|Protesting the World
War II Memorial
By DALE LAURIN and CHAIM KOPPELMAN
America deserves an honest, beautiful World War II Memorial. We join all the veterans and others protesting the current design for a WWII Memorial pushed through by Congress and signed into law by President Bush. This design is an aesthetic mockery, unjust to the ethical meaning of the war.
We are WWII veteran Chaim Koppelman and Dale Laurin, son of a veteran. We are now colleagues who study and teach at the not-for-profit Aesthetic Realism Foundation in New York City. We learned in our study with the poet and critic Eli Siegel, founder of Aesthetic Realism, that every person has two desires: to respect the world we are born into, and to have contempt. Fascism was utter contempt, against beauty, life itself! This was a war nakedly between contempt for people and respect.
I, Chaim Koppelman, manned an anti-aircraft machine gun in the D-Day Normandy invasion, landing on Omaha Beach. Later as a Staff Sergeant, I was awarded a Bronze Star. When I crossed the English Channel on June 6, 1944, I felt "At last we are coming to grips with that monstrous evil!"
Now, in 2001, as an artist, a member of the National Academy of Design, I am appalled at that design; it is a travesty, more like a monument to the Nazi Wermacht.
I, Dale Laurin, am the son of a WWII United States Army Air Corps lieutenant who piloted a B-24 Liberator Bomber in the Pacific. My father, Thurston Laurin, showed me the message sewn into his pilot's jacket in case he was shot down, which he now has framed on the wall. The message in Chinese asked that this soldier be taken care of, he is our friend, an American. As someone who has a big feeling about the meaning of this war, as an architect, and a member of the American Institute of Architects, I think the current design is an insult to what my father and every American soldier fought for.
The courageous men and women of the United States, with our Allies: Great Britain, the Soviet Union, China, Australia, Canada, the Free French, the Underground Resistance -- deserve a monument that grandly expresses that heroic conflict, the ugliness we fought and the triumph over that ugliness. The current design does none of this. Its aloof marble monoliths -- symmetrically placed around a sunken pool at the end of the mall -- give no sense visually of the ugliness of fascism, the intensity of the conflict, and the true pride felt by every soldier, every fighter for democracy.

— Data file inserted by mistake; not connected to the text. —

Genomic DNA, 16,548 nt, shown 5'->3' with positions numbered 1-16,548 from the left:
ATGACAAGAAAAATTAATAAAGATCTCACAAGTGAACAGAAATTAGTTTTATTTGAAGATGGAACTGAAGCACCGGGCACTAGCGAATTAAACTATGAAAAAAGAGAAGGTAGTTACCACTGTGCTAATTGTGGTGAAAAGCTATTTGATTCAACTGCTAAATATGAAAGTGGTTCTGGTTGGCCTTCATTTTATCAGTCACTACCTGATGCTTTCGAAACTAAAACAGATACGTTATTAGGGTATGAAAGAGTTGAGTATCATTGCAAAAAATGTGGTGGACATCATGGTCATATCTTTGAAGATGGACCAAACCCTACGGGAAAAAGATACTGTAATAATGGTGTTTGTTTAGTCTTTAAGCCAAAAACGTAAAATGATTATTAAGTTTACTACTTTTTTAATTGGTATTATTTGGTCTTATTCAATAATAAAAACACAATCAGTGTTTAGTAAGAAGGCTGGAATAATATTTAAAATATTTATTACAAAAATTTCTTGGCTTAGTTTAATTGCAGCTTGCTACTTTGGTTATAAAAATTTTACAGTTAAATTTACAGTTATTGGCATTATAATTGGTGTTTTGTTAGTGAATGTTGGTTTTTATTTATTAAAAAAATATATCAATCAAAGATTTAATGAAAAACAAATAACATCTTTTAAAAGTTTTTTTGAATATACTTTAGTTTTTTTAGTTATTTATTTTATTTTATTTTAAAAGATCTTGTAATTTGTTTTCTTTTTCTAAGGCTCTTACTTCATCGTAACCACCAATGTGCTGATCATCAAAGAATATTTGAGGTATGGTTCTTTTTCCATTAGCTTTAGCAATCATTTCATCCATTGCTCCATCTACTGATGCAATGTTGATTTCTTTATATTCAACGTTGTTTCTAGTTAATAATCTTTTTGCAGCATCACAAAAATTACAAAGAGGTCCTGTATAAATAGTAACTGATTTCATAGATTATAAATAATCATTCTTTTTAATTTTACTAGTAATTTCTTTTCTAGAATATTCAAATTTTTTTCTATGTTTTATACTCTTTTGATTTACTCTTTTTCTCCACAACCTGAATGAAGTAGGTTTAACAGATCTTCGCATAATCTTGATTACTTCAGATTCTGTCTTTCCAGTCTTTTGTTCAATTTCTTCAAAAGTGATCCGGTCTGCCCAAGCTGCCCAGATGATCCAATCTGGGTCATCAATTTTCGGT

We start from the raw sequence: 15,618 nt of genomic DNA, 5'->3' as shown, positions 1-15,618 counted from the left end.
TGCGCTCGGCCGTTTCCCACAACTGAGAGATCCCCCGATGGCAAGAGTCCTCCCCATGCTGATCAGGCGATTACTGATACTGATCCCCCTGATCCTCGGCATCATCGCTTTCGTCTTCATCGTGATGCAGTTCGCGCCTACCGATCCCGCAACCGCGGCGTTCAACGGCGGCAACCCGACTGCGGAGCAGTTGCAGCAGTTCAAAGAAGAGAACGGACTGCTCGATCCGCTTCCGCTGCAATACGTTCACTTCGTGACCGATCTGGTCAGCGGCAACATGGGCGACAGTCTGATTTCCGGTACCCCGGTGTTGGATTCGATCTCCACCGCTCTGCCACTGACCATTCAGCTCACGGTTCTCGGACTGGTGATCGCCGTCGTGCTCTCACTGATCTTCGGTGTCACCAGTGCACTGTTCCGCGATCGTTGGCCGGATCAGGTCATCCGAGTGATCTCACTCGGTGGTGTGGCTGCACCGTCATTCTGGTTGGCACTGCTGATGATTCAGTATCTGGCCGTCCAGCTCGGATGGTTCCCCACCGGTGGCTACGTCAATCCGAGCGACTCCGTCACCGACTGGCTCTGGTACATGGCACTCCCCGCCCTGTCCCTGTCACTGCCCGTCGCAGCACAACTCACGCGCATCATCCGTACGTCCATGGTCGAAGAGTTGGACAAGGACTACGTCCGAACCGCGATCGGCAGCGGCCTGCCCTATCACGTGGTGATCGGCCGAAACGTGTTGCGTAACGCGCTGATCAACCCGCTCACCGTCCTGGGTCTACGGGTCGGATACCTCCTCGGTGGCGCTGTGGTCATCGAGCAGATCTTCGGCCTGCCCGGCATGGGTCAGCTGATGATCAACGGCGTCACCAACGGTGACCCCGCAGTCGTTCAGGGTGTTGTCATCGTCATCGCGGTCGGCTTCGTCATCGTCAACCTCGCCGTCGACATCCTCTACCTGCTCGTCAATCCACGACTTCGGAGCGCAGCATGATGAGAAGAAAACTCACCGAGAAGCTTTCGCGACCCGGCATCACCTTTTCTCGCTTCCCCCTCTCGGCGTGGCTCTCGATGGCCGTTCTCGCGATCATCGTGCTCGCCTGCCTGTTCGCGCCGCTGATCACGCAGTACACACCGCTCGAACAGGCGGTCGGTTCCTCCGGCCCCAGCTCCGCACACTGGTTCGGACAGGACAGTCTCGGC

What can we learn now from this memorial that can have all people live in a kind world, peaceful world? We hope people can learn what causes such hideous brutality, and how to prevent it.
In sentences we love for their honesty and passion, Eli Siegel wrote: "We have to ask, with all the ways the word 'fascism' has been used, what was it? It is the ego made iron. It is conceit made metallic." We learned that the ego and conceit that made for Auschwitz and the bombing of Pearl Harbor, are heinous forms of the ordinary contempt in every person. Aesthetic Realism describes contempt as "a false importance or glory from the lessening of things not oneself." Contempt causes the coldness and quarrels in domestic life; it is the cause of racism, and what makes children shoot other children in our schools. In railroading through this design without public hearings, Congress had contempt for our democratic process.
Eli Siegel described Adolph Hitler as "perhaps the greatest evoker of human contempt in history." And writing about Hitler's crucial defeat by the Soviet Union in the Battle of Stalingrad, Mr. Siegel said, "What he found out is that good is also powerful. Good also has its metal and its speed."
The design for a National World War II Memorial must give visual form to the contempt that caused this war, and to the greater might -- the beautiful, determined, fight-to-the-finish that defeated the Axis powers in 1945.
This memorial should educate people about the cause of this war, encourage people to learn what Aesthetic Realism explains -- how to criticize contempt in ourselves and wherever it exists. It should strengthen the most beautiful, powerful thing in America, the feeling that the difference of people -- whatever race, skin color, language -- adds to ourselves. It should evoke courageous thought about what is in these sentences by Eli Siegel, "The next war has to be against ugliness in self. And the greatest ugliness in self is the seeing of contempt as personal achievement. Respect for what is real must be seen as the great success of man."
This article was published in various forms in the Rock Island Argus, the Chicago Defender, the Virginia Pilot (Norfolk, VA), Caribbean Life (New York, NY), LaVida News / The Black Voice (Fort Worth, TX), and on the Save the Mall Coalition web site.